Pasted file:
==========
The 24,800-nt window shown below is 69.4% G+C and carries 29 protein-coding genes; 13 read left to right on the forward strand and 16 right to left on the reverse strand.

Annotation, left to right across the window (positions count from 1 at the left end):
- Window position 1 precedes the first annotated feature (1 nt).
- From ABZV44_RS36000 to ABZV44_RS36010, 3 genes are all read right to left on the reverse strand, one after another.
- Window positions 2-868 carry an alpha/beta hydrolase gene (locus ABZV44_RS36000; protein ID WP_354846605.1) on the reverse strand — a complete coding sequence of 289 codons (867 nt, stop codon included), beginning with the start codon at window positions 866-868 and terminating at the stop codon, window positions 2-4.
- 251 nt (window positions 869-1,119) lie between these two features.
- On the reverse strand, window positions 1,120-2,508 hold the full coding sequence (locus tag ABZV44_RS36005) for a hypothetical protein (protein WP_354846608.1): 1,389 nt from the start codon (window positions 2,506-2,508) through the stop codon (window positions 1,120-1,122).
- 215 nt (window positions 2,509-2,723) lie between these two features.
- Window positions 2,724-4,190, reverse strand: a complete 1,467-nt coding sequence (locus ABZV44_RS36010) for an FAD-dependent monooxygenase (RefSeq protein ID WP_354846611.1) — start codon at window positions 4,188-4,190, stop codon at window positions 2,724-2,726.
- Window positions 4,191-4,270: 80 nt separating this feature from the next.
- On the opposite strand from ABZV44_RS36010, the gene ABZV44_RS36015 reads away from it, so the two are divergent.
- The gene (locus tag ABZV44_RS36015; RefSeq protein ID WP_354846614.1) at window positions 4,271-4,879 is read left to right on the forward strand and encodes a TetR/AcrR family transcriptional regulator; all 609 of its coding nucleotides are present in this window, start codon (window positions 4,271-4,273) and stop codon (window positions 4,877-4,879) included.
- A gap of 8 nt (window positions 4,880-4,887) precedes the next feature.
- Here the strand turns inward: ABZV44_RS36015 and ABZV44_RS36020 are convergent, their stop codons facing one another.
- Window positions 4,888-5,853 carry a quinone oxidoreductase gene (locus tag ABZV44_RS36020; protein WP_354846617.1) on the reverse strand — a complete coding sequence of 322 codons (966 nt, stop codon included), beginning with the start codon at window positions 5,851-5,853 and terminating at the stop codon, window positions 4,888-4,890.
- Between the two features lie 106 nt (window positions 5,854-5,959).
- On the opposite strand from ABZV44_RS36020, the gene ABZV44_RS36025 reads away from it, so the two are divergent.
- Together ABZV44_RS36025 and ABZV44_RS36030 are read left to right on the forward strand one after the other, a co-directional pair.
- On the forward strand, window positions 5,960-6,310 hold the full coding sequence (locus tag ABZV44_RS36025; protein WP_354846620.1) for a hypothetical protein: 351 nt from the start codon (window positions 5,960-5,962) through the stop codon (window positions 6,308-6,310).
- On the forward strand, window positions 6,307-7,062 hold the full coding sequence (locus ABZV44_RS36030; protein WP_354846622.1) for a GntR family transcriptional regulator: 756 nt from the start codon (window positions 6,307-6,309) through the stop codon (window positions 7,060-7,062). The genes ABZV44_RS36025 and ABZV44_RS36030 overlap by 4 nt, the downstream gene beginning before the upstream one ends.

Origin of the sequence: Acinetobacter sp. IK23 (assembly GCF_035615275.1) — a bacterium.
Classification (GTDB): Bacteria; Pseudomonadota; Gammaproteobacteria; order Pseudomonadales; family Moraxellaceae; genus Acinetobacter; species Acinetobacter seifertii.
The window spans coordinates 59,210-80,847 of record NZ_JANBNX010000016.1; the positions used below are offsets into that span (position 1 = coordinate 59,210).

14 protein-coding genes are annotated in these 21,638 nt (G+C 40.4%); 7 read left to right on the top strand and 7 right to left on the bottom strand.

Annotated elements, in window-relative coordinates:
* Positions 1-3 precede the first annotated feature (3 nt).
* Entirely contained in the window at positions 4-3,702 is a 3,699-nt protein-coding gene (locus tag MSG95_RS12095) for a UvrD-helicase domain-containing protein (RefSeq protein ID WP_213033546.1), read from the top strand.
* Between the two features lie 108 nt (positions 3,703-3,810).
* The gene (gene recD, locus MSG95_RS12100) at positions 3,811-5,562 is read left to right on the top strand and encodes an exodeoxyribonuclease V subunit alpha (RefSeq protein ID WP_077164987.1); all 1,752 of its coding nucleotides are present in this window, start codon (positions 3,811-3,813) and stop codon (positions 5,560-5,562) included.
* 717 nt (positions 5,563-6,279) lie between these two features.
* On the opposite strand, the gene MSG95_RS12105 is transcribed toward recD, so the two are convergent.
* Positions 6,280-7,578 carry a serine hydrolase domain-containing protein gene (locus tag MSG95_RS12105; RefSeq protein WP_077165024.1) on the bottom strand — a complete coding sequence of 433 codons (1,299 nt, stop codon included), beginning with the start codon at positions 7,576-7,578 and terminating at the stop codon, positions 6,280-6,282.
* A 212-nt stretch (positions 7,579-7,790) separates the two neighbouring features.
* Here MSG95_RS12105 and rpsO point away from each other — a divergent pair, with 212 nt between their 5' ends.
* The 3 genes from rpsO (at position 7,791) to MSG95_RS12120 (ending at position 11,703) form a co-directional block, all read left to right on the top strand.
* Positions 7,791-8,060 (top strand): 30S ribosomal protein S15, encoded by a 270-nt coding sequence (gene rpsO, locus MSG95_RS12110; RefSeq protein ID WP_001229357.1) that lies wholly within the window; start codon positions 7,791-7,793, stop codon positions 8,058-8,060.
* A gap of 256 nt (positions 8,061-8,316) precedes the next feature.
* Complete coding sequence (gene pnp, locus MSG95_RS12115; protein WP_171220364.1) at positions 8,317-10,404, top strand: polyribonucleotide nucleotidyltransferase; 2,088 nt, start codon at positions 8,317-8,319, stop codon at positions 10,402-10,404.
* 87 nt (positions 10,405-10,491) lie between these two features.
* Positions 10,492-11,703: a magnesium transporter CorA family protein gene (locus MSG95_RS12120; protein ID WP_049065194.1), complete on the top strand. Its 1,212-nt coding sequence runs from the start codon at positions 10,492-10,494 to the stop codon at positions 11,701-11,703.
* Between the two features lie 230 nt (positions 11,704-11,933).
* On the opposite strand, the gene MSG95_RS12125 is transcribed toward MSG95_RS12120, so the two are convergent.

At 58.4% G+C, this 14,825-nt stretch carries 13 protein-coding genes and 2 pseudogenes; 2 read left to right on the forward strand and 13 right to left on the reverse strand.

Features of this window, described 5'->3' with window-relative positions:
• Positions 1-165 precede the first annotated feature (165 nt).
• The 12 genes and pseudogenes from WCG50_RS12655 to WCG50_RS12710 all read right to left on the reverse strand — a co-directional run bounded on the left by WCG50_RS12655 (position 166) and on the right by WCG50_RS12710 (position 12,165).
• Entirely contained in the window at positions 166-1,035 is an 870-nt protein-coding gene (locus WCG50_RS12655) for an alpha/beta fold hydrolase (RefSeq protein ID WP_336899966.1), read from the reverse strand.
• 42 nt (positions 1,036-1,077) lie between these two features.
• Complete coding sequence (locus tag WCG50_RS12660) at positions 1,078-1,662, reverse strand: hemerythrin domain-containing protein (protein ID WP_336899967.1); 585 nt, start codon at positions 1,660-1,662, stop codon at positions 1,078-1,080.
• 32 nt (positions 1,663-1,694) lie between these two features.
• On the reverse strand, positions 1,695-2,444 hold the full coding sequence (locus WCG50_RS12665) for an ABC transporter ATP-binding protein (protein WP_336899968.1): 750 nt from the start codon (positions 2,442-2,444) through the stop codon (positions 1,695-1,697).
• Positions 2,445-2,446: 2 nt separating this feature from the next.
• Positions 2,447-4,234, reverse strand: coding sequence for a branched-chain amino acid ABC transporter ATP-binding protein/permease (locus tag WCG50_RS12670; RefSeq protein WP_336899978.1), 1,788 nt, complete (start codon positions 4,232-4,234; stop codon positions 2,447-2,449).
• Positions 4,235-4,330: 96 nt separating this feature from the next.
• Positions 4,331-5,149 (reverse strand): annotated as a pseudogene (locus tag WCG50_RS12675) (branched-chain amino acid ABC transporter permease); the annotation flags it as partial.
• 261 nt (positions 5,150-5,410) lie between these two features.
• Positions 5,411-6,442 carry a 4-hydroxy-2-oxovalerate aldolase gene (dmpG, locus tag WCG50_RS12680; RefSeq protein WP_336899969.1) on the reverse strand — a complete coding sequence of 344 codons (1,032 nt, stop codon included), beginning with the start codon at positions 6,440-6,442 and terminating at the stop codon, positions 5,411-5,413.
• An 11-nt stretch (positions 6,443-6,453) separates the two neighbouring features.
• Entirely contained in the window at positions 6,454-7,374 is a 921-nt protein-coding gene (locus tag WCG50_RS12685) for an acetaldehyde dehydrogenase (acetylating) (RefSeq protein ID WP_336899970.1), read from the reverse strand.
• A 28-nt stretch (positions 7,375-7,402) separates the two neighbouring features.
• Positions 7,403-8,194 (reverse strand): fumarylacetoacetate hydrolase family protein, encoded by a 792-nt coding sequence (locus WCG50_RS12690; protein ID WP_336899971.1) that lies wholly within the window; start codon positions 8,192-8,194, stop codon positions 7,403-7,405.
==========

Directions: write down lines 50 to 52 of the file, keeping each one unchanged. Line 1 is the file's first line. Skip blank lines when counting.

• 32 nt (positions 1,663-1,694) lie between these two features.
• On the reverse strand, positions 1,695-2,444 hold the full coding sequence (locus WCG50_RS12665) for an ABC transporter ATP-binding protein (protein WP_336899968.1): 750 nt from the start codon (positions 2,442-2,444) through the stop codon (positions 1,695-1,697).
• Positions 2,445-2,446: 2 nt separating this feature from the next.